3. ICD therapy may be considered in patients with syncope and advanced structural heart disease in whom thorough invasive and noninvasive investigations have failed to define a cause. (Level of Evidence: C)
  4. ICD therapy may be considered in patients with a familial cardiomyopathy associated with sudden death. (Level of Evidence: C)
  5. ICD therapy may be considered in patients with LV noncompaction. (Level of Evidence: C)

Class III

  1. ICD therapy is not indicated for patients who do not have a reasonable expectation of survival with an acceptable functional status for at least 1 year, even if they meet ICD implantation criteria specified in the Class I, IIa, and IIb recommendations above. (Level of Evidence: C)
  2. ICD therapy is not indicated for patients with incessant VT or VF. (Level of Evidence: C)
  3. ICD therapy is not indicated in patients with significant psychiatric illnesses that may be aggravated by device implantation or that may preclude systematic follow-up. (Level of Evidence: C)
  4. ICD therapy is not indicated for NYHA Class IV patients with drug-refractory congestive heart failure who are not candidates for cardiac transplantation or CRT-D. (Level of Evidence: C)
  5. ICD therapy is not indicated for syncope of undetermined cause in a patient without inducible ventricular tachyarrhythmias and without structural heart disease. (Level of Evidence: C)
  6. ICD therapy is not indicated when VF or VT is amenable to surgical or catheter ablation (e.g., atrial arrhythmias associated with the Wolff-Parkinson-White syndrome, RV or LV outflow tract VT, idiopathic VT, or fascicular VT in the absence of structural heart disease). (Level of Evidence: C)
  7. ICD therapy is not indicated for patients with ventricular tachyarrhythmias due to a completely reversible disorder in the absence of structural heart disease (e.g., electrolyte imbalance, drugs, or trauma) (European Heart Rhythm Association et al., 2006). (Level of Evidence: B)

Recommendations for ICDs in Pediatric Patients and Patients with Congenital Heart Disease

Class I

  1. ICD implantation is indicated in the survivor of cardiac arrest after evaluation to define the cause of the event and to exclude any reversible causes (Silka et al., 1993; Hamilton et al., 1996; Alexander et al., 2004; Choi, Porter, & Ackerman, 2004). (Level of Evidence: B)
  2. ICD implantation is indicated for patients with symptomatic sustained VT in association with congenital heart disease who have undergone hemodynamic and electrophysiological evaluation. Catheter ablation or surgical repair may offer possible alternatives in carefully selected patients (Karamlou et al., 2006). (Level of Evidence: C)

Class IIa

  1. ICD implantation is reasonable for patients with congenital heart disease with recurrent syncope of undetermined origin in the presence of either ventricular dysfunction or inducible ventricular arrhythmias at electrophysiological study (Mushlin et al., 1998; Khairy et al., 2004). (Level of Evidence: B)

Class IIb

  1. ICD implantation may be considered for patients with recurrent syncope associated with complex congenital heart disease and advanced systemic ventricular dysfunction when thorough invasive and noninvasive investigations have failed to define a cause (Kammeraad et al., 2004; Dubin et al., 2003). (Level of Evidence: C)

Class III

  1. All Class III recommendations found in Section 3, "Indications for Implantable Cardioverter-Defibrillator Therapy," in the original guideline document apply to pediatric patients and patients with congenital heart disease, and ICD implantation is not indicated in these patient populations. (Level of Evidence: C)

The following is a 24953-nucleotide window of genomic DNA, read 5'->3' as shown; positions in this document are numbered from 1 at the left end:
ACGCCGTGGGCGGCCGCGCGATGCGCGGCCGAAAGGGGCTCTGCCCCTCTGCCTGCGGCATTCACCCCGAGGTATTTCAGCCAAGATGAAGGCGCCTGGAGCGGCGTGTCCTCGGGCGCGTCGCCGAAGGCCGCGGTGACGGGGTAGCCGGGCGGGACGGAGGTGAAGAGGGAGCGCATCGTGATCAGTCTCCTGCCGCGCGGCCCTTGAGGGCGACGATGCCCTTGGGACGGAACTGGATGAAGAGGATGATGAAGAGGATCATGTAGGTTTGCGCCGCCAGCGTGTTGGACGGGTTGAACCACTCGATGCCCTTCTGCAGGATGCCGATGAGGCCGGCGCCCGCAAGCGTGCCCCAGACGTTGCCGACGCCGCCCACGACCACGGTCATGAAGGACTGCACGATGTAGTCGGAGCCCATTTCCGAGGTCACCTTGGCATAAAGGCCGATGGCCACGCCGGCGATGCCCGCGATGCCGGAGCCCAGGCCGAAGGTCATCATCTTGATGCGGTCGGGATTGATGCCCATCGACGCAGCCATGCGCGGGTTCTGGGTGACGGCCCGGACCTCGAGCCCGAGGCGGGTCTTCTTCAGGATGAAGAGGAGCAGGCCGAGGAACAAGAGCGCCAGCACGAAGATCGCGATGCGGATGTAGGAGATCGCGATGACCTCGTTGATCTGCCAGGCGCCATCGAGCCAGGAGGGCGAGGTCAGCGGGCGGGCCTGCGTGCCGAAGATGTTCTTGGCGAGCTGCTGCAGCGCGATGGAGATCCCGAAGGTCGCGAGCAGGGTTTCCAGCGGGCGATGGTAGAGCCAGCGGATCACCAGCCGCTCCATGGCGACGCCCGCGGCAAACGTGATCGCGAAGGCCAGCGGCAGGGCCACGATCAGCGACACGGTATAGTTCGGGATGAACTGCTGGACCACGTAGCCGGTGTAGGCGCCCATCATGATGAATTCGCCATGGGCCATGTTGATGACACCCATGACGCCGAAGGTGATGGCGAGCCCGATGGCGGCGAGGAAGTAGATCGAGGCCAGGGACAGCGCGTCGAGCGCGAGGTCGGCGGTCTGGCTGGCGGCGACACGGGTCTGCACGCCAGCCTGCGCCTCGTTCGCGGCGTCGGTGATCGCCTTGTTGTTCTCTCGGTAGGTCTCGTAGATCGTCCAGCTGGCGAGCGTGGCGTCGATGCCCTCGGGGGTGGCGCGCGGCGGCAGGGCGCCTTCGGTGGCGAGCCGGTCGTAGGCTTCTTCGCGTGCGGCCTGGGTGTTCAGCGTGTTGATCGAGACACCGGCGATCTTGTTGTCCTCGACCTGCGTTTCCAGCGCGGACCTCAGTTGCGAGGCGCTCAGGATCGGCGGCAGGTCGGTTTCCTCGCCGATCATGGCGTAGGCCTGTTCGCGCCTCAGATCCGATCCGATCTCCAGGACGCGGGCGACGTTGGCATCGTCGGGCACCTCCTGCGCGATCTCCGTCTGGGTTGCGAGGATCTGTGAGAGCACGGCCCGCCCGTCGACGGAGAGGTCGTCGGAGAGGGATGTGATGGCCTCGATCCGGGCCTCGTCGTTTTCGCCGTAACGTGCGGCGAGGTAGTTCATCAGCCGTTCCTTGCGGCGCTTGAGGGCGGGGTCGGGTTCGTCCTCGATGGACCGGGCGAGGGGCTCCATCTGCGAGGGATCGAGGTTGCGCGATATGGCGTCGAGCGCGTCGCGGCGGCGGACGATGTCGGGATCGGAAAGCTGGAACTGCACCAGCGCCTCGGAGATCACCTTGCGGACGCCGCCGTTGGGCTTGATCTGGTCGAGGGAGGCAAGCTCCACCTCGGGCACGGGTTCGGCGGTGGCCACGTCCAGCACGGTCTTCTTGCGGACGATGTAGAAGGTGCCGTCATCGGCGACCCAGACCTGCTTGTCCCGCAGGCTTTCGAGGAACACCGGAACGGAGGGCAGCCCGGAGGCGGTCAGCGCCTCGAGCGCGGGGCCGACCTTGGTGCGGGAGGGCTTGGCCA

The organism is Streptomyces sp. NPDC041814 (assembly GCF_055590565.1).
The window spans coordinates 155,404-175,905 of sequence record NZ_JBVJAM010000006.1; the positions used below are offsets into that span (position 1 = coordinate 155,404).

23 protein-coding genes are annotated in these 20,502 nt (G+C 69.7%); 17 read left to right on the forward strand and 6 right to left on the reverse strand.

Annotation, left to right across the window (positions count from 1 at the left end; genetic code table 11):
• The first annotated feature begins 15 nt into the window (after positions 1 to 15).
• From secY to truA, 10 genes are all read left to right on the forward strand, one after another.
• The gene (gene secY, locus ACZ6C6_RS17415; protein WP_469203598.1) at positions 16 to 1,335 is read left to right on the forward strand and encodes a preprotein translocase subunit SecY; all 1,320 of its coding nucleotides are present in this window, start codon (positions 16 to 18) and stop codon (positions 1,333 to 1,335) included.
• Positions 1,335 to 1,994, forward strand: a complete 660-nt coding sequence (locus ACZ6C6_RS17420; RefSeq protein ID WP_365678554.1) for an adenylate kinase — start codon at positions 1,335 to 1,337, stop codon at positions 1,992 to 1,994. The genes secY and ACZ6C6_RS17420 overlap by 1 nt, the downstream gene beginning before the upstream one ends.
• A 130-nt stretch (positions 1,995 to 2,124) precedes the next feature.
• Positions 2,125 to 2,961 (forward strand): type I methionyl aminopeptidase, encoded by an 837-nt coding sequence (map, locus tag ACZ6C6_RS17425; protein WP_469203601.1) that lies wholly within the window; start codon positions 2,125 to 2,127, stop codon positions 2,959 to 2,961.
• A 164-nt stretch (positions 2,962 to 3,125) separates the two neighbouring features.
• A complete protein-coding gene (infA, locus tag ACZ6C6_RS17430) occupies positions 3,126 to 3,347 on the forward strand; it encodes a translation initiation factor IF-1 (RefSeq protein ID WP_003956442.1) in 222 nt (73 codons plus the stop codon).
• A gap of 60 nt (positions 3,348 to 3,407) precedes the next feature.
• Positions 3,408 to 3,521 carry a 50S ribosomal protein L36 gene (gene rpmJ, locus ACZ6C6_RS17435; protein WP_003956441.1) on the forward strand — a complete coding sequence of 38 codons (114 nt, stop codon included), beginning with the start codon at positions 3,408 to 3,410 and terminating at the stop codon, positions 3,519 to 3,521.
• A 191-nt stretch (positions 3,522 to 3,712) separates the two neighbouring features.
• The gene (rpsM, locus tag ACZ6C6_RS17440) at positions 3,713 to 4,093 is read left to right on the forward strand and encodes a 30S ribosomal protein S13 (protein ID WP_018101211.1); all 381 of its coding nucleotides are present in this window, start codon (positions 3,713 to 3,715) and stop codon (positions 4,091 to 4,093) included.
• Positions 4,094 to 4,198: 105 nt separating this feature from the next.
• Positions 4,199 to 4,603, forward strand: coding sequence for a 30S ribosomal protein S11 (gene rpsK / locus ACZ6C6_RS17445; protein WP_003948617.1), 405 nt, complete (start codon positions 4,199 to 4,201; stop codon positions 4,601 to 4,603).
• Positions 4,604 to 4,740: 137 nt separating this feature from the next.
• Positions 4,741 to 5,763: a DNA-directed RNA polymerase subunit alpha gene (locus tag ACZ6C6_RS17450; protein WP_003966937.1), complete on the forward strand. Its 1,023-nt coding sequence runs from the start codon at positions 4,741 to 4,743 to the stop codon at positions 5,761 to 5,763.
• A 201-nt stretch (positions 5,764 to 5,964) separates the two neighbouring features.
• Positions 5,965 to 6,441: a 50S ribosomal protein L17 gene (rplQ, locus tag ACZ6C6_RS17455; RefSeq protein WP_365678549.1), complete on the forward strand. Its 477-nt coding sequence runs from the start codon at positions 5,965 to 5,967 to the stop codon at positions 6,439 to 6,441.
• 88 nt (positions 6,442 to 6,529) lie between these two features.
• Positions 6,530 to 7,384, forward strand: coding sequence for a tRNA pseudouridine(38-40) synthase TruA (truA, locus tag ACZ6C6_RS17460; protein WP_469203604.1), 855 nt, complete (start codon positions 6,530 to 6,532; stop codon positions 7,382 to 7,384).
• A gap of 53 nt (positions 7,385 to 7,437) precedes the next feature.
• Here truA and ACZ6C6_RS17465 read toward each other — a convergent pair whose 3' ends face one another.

Definitions:

Applying Classification of Recommendations and Level of Evidence

  Size of Treatment Effect
  CLASS I

Benefit >>> Risk

Procedure/Treatment
SHOULD be performed/ administered
CLASS IIa

Benefit >> Risk
Additional studies with focused objectives needed


IT IS REASONABLE to perform procedure/administer treatment
CLASS IIb

Benefit ≥ Risk
Additional studies with broad objectives needed; additional registry data would be helpful


Procedure/Treatment
MAY BE CONSIDERED
CLASS III No Benefit
or CLASS III Harm
  Procedure/Test Treatment
COR III:
No Benefit
Not helpful No proven benefit
COR III:
Harm
Excess Cost without Benefit or Harmful Harmful to Patients
Estimate of Certainty (Precision) of Treatment Effect LEVEL A

Multiple populations evaluated*

Data derived from multiple randomized clinical trials or meta-analyses
  • Recommendation that procedure or treatment is useful/effective
  • Sufficient evidence from multiple randomized trials or meta-analyses
  • Recommendation in favor of treatment or procedure being useful/effective
  • Some conflicting evidence from multiple randomized trials or meta-analyses
  • Recommendation's usefulness/efficacy less well established
  • Greater conflicting evidence from multiple randomized trials or meta-analyses
  • Recommendation that procedure or treatment is not useful/effective and may be harmful
  • Sufficient evidence from multiple randomized trials or meta-analyses
LEVEL B

Limited populations evaluated*

Data derived from a single randomized clinical trials or nonrandomized studies
  • Recommendation that procedure or treatment is useful/effective
  • Evidence from single randomized trial or nonrandomized studies
  • Recommendation in favor of treatment or procedure being useful/effective
  • Some conflicting evidence from single randomized trial or nonrandomized studies
  • Recommendation's usefulness/efficacy less well established
  • Greater conflicting evidence from single randomized trial or nonrandomized studies
  • Recommendation that procedure or treatment is not useful/effective and may be harmful
  • Evidence from single randomized trial or nonrandomized studies
LEVEL C

Very limited populations evaluated*

Only consensus opinion of experts, case studies or standard of care
  • Recommendation that procedure or treatment is useful/effective